Skip to main content

Should Big Tech pay you for your data? It’s possible, but also problematic

Data is apparently the new oil, and unlike the nonrenewable petroleum liquid we unearth with giant drilling rigs, it’s an unlimited resource that can be extracted in seconds. So why do we give it away for free?

To find an answer, you have to look back to the early days of the internet.

Decades ago, tech giants and the people who signed up for their services shook hands on a tacit pact. In exchange for access to their apps for free, companies like Facebook and Google would reserve a portion of our screens for advertisements. At the time, it seemed like a fair deal. After all, we were already used to ads on other content channels such as newspapers and televisions.

While years later the premise remains the same, that agreement’s boundaries have expanded in unimaginable ways at the cost of people’s privacy. Tech platforms have built empires by siphoning heaps of data from our internet (and real-life) activities to predict behaviors, by selling it (often covertly) to third-party brokers, and by leveraging that data to gain insights that other tech companies simply don’t have. Whether you’ve tapped on a button or relocated to a new home, chances are these internet giants know about it.

Hard drives within Facebook’s Luleå data center in Sweden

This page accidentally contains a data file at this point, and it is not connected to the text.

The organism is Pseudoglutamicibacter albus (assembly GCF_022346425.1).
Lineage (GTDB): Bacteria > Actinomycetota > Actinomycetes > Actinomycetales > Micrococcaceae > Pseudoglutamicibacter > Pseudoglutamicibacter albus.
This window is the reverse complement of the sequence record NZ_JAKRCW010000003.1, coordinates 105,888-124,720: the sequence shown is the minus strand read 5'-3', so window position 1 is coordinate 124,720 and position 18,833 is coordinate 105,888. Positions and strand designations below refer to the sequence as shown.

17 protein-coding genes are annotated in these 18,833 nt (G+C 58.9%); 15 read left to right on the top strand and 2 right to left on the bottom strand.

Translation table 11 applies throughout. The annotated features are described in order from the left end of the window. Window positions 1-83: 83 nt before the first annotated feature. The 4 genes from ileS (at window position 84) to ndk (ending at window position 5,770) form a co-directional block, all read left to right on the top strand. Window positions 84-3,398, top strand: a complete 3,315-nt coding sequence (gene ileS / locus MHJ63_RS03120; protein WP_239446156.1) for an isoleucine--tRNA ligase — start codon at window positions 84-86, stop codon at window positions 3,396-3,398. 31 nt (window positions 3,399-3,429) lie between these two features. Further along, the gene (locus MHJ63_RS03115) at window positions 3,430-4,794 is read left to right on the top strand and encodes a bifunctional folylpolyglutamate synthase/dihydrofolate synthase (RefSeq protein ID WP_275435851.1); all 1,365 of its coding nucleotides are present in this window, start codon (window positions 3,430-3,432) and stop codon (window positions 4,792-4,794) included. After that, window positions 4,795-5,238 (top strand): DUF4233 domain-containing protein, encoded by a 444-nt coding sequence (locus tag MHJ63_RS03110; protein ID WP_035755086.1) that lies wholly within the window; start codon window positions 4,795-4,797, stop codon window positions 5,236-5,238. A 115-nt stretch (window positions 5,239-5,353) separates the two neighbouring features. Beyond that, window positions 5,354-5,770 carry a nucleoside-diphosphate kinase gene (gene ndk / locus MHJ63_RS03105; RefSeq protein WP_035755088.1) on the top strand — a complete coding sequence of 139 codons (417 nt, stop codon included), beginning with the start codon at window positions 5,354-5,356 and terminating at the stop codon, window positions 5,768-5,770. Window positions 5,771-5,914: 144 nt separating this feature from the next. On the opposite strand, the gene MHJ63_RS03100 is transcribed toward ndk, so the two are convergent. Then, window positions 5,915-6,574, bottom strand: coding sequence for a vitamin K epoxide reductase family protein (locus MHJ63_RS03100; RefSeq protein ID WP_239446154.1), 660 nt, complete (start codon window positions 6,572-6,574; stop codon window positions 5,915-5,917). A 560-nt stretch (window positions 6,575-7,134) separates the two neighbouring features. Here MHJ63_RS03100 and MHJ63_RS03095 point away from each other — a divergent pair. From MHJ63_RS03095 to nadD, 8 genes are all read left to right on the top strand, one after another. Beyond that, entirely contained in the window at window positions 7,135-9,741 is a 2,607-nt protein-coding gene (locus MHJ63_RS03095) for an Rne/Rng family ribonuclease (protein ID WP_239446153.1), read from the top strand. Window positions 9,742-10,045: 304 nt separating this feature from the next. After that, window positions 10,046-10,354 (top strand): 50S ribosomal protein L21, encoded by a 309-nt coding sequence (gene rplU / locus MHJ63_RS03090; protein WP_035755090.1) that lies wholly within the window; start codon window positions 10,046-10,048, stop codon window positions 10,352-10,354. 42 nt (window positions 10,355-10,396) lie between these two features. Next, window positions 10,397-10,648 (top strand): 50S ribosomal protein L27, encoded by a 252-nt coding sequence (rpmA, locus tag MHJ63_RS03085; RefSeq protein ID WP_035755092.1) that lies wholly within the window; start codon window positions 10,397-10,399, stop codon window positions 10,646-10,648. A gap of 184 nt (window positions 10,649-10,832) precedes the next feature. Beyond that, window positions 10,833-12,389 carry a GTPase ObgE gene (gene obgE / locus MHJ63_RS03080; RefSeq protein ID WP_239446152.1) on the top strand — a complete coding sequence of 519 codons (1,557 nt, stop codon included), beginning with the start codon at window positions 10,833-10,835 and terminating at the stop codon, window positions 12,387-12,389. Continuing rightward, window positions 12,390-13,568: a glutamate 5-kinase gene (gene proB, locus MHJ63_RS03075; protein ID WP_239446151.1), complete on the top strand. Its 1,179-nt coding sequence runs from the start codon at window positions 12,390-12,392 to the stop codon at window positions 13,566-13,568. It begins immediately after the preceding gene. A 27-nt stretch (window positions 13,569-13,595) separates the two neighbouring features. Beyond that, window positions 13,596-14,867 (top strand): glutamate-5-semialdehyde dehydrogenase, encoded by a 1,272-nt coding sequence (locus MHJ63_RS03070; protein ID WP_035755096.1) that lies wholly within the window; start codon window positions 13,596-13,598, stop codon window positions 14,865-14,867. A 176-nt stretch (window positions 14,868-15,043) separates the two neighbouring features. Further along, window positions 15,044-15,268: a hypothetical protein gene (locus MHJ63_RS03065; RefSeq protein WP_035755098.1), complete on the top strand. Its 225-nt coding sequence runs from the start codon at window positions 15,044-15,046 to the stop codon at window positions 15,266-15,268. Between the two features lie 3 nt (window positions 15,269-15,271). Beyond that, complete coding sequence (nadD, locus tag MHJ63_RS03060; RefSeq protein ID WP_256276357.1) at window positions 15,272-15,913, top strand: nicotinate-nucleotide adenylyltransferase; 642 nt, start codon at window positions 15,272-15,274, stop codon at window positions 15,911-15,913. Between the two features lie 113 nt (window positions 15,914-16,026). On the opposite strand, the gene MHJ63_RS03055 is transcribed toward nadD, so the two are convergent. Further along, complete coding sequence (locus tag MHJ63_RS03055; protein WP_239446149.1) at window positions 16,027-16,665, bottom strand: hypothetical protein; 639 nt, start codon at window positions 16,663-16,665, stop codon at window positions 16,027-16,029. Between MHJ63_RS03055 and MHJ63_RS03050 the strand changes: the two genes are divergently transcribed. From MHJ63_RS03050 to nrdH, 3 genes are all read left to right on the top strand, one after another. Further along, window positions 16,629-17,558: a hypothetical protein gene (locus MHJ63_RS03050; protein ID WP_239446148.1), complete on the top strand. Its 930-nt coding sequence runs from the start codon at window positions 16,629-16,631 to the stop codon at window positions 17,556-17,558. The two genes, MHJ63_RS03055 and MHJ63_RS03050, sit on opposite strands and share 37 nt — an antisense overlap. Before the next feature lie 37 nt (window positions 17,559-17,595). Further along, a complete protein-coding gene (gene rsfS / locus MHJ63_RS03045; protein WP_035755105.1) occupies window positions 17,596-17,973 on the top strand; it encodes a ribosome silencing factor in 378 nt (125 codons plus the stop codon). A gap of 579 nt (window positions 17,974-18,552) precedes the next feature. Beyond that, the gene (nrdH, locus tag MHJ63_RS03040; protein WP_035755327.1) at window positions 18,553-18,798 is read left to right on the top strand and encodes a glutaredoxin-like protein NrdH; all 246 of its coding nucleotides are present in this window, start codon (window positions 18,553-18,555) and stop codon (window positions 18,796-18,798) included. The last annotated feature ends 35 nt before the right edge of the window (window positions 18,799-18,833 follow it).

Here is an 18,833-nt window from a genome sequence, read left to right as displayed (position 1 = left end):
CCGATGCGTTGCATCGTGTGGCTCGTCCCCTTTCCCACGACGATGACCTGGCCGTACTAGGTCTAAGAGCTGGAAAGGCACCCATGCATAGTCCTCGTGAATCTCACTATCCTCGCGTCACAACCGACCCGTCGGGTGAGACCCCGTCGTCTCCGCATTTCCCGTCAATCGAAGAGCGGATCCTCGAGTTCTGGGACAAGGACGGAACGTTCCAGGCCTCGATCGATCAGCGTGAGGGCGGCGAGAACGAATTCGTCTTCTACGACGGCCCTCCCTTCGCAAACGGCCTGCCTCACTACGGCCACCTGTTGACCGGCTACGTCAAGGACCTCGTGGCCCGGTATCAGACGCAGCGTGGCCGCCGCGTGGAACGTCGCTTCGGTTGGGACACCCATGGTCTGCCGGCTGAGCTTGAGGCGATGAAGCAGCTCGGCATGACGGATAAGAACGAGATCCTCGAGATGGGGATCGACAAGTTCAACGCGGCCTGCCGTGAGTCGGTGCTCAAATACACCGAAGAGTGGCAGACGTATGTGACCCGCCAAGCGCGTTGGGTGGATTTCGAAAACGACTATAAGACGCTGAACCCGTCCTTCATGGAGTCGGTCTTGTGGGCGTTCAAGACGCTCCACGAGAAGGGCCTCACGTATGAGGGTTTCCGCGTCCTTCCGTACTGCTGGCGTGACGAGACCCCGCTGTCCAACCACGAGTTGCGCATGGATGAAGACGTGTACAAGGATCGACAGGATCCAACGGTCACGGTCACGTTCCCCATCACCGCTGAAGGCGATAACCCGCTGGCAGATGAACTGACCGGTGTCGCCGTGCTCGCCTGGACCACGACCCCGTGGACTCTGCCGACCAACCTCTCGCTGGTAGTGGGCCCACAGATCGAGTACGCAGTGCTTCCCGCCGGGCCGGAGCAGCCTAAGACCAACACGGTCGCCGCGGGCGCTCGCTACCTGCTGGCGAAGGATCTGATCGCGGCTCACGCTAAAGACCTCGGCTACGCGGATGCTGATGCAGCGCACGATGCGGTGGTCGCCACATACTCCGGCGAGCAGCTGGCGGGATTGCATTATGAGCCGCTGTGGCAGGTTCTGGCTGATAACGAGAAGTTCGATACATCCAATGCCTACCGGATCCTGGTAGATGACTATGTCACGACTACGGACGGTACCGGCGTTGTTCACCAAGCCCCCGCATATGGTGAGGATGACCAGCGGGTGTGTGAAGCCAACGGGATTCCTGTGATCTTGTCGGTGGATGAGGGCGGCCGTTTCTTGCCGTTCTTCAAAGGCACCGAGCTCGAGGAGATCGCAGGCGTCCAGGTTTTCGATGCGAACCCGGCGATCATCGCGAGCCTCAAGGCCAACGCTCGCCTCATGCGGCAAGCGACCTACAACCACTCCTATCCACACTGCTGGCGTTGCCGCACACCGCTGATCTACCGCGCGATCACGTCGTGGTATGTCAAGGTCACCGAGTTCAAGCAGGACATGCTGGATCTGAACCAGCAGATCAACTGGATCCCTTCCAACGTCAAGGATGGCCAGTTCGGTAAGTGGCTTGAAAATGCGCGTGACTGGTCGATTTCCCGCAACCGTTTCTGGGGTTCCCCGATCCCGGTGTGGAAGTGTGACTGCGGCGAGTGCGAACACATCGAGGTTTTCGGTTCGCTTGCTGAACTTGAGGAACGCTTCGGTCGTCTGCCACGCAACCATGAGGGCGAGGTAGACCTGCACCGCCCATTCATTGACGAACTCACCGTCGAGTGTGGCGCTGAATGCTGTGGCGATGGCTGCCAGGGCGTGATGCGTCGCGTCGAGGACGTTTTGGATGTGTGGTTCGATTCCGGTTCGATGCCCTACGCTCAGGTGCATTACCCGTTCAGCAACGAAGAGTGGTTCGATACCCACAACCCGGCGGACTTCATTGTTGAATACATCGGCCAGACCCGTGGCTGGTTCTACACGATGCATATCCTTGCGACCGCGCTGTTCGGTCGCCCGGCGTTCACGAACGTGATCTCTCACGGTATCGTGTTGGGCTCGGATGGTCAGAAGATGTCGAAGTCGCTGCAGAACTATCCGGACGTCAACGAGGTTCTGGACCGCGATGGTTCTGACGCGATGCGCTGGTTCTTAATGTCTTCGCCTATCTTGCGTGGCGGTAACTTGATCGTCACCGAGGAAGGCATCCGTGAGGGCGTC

This business model turned out to be outrageously profitable. In 2007, Facebook made about $150 million. Last year, it earned over $85 billion.

These companies wouldn’t be as profitable as they are if they relied on private subscriptions instead of ads because, with a surplus of data, they can target way more people, extract invaluable insights out of it, and enable endless targeted campaigns, says Dr. Murat Kantarcioglu, a computer science professor and director of the Data Security and Privacy Lab at the University of Texas at Dallas.

“An ad-free version will kill their services,” he added.

A new paradigm: Paying you for your data

So, if our personal information is such an indispensable cog in these multibillion-dollar businesses and the web itself, should we be getting a piece of the pie? A legion of emerging startups believe so, and they want to balance that increasingly uneven trade by paying you for your data.

Most recently, Datacy, a Delaware-based company, raised $2.4 million to help you “make your data earn for you.” Its browser add-on tracks you and collects anonymous data on which websites you visited and what kind of computer you are on, as well as information you may choose to link to from third-party platforms like Facebook.

Datacy puts your data up for sale, alongside other users, and depending on how much buyers bid on it, it deposits a monetary amount in your account. It usually ranges from $5 to $10.

Paroma Indilo, Datacy’s CEO, says if businesses have the option to acquire high-quality data directly from people, they won’t have to rely on shady and intrusive tracking practices. Arming users with controls over what and how much of their data is being processed and in whose hands it’s ending up in will foster a healthier and more transparent market, she added in a conversation with Digital Trends.

“That [healthy data market] can only happen when the relationship between buyers and sellers is more transactional,” Indilo told Digital Trends, “where both parties benefit proportionately and have an informed choice in deciding what to sell, to whom, for what purpose, and for what price.”